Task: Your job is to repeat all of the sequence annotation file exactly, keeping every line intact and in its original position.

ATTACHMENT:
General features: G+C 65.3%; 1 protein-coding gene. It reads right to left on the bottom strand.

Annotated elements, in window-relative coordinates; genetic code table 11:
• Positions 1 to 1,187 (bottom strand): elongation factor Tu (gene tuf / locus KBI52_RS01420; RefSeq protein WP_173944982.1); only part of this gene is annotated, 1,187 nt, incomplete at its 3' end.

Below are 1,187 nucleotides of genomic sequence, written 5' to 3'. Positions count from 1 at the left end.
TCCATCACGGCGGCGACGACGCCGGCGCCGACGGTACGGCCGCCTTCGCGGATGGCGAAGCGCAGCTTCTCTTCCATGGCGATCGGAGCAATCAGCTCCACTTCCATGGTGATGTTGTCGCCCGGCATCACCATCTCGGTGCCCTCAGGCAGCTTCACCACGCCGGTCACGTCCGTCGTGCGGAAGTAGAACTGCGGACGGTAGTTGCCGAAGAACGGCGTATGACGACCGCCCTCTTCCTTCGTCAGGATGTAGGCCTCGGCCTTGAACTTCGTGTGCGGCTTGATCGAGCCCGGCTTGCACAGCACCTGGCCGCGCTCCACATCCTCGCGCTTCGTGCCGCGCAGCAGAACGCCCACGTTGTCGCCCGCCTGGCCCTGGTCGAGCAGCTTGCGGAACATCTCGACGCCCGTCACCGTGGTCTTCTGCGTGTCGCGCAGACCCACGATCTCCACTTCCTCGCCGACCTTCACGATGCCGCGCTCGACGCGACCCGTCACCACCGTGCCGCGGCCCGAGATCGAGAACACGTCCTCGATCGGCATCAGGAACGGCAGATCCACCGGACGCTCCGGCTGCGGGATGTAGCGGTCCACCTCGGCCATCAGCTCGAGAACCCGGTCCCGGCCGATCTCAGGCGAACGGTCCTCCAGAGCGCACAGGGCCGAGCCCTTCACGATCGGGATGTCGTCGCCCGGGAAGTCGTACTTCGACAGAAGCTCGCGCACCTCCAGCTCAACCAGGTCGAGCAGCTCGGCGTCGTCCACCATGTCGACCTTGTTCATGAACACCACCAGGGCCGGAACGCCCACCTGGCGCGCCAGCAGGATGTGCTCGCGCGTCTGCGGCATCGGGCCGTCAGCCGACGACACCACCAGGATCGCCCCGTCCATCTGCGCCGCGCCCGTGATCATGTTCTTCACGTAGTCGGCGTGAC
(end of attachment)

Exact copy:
General features: G+C 65.3%; 1 protein-coding gene. It reads right to left on the bottom strand.

Annotated elements, in window-relative coordinates; genetic code table 11:
• Positions 1 to 1,187 (bottom strand): elongation factor Tu (gene tuf / locus KBI52_RS01420; RefSeq protein WP_173944982.1); only part of this gene is annotated, 1,187 nt, incomplete at its 3' end.

Below are 1,187 nucleotides of genomic sequence, written 5' to 3'. Positions count from 1 at the left end.
TCCATCACGGCGGCGACGACGCCGGCGCCGACGGTACGGCCGCCTTCGCGGATGGCGAAGCGCAGCTTCTCTTCCATGGCGATCGGAGCAATCAGCTCCACTTCCATGGTGATGTTGTCGCCCGGCATCACCATCTCGGTGCCCTCAGGCAGCTTCACCACGCCGGTCACGTCCGTCGTGCGGAAGTAGAACTGCGGACGGTAGTTGCCGAAGAACGGCGTATGACGACCGCCCTCTTCCTTCGTCAGGATGTAGGCCTCGGCCTTGAACTTCGTGTGCGGCTTGATCGAGCCCGGCTTGCACAGCACCTGGCCGCGCTCCACATCCTCGCGCTTCGTGCCGCGCAGCAGAACGCCCACGTTGTCGCCCGCCTGGCCCTGGTCGAGCAGCTTGCGGAACATCTCGACGCCCGTCACCGTGGTCTTCTGCGTGTCGCGCAGACCCACGATCTCCACTTCCTCGCCGACCTTCACGATGCCGCGCTCGACGCGACCCGTCACCACCGTGCCGCGGCCCGAGATCGAGAACACGTCCTCGATCGGCATCAGGAACGGCAGATCCACCGGACGCTCCGGCTGCGGGATGTAGCGGTCCACCTCGGCCATCAGCTCGAGAACCCGGTCCCGGCCGATCTCAGGCGAACGGTCCTCCAGAGCGCACAGGGCCGAGCCCTTCACGATCGGGATGTCGTCGCCCGGGAAGTCGTACTTCGACAGAAGCTCGCGCACCTCCAGCTCAACCAGGTCGAGCAGCTCGGCGTCGTCCACCATGTCGACCTTGTTCATGAACACCACCAGGGCCGGAACGCCCACCTGGCGCGCCAGCAGGATGTGCTCGCGCGTCTGCGGCATCGGGCCGTCAGCCGACGACACCACCAGGATCGCCCCGTCCATCTGCGCCGCGCCCGTGATCATGTTCTTCACGTAGTCGGCGTGAC